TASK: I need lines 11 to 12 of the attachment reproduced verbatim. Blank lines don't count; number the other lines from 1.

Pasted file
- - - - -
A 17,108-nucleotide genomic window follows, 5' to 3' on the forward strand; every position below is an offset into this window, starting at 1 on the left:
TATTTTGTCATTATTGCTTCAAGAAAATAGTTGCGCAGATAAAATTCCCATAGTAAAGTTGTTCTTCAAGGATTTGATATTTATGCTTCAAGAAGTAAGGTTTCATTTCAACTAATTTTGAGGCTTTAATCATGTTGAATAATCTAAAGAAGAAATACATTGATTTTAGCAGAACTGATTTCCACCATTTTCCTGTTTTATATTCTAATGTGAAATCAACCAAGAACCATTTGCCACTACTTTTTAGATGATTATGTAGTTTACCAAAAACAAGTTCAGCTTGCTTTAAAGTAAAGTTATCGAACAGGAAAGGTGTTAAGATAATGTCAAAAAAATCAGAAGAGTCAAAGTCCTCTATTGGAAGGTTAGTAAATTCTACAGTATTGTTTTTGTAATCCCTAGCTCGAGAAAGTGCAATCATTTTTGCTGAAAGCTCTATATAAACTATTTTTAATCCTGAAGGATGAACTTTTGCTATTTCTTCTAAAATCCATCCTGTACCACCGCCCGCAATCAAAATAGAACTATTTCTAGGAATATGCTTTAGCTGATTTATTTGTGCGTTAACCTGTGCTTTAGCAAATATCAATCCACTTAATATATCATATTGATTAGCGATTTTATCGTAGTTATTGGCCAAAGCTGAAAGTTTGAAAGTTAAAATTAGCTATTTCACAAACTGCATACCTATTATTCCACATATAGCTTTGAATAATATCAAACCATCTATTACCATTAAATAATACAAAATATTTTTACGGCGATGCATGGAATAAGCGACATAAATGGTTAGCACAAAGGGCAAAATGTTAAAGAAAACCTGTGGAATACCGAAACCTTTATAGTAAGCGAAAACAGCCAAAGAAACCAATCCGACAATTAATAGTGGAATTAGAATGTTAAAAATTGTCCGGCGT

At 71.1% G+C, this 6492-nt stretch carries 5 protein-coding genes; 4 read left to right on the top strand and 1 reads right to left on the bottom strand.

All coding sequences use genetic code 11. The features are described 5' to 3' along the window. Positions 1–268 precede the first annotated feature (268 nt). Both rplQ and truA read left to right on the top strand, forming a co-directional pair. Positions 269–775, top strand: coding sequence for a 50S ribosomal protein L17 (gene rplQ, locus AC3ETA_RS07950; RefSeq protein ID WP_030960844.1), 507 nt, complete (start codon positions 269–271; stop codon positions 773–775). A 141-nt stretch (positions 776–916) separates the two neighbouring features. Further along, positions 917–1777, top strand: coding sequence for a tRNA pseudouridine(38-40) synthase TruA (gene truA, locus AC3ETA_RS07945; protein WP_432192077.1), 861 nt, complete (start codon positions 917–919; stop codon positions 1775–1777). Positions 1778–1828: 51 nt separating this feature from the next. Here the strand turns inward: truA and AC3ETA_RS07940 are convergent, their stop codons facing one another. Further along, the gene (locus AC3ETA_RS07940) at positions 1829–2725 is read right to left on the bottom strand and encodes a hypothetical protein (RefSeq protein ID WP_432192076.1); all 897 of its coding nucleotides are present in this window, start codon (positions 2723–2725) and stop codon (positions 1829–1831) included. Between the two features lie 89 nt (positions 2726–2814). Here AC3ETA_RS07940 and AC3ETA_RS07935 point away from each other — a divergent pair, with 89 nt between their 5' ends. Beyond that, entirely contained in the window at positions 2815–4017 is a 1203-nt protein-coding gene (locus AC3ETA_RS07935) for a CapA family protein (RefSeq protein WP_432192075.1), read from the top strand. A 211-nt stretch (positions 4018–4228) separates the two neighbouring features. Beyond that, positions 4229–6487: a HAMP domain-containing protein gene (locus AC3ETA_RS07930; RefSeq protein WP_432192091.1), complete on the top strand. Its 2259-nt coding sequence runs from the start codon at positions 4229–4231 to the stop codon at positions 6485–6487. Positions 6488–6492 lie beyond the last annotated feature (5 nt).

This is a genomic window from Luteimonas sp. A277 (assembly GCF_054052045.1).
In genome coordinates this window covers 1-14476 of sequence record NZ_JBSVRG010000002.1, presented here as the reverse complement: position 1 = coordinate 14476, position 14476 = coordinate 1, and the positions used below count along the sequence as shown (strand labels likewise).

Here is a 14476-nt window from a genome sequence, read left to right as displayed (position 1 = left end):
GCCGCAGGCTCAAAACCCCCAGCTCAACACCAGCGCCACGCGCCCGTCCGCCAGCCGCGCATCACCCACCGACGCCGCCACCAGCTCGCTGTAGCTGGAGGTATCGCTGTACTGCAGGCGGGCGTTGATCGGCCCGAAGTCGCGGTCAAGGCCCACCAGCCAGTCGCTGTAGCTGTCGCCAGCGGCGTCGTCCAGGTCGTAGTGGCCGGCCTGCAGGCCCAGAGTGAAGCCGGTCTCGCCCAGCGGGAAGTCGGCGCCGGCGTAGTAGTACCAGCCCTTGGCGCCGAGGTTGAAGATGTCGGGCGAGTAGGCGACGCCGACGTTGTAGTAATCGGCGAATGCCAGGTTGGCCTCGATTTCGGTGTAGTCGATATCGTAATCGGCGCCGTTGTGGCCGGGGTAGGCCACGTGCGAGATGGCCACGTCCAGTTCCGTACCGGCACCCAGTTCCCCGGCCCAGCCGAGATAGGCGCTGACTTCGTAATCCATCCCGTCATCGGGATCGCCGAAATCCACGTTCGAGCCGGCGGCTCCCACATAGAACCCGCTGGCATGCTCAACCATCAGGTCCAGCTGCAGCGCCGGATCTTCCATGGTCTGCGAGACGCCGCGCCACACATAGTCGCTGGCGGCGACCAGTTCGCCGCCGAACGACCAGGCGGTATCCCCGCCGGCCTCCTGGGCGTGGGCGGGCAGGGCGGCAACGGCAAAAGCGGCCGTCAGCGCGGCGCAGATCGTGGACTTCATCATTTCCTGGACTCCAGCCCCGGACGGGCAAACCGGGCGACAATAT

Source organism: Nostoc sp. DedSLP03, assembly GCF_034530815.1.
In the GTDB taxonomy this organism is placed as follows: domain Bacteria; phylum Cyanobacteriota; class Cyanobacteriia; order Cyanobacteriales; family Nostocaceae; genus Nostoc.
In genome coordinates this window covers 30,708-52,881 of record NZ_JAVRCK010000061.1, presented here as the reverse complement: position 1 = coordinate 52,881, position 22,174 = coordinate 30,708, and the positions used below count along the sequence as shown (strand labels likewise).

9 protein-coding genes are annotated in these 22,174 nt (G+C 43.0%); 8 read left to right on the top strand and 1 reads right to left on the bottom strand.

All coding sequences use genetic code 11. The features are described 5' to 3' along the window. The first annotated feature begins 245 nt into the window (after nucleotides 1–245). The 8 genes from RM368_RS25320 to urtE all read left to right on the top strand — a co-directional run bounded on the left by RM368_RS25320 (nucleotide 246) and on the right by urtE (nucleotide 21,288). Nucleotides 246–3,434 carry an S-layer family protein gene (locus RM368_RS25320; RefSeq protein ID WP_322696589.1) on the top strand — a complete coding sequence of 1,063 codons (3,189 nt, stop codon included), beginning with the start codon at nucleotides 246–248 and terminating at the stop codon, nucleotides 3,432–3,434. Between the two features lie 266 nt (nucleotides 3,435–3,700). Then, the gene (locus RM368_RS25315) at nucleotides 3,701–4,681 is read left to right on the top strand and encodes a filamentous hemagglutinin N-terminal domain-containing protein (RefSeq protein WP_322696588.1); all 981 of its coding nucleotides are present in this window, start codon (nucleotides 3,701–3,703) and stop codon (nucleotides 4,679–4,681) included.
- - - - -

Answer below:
In genome coordinates this window covers 30,708-52,881 of record NZ_JAVRCK010000061.1, presented here as the reverse complement: position 1 = coordinate 52,881, position 22,174 = coordinate 30,708, and the positions used below count along the sequence as shown (strand labels likewise).

9 protein-coding genes are annotated in these 22,174 nt (G+C 43.0%); 8 read left to right on the top strand and 1 reads right to left on the bottom strand.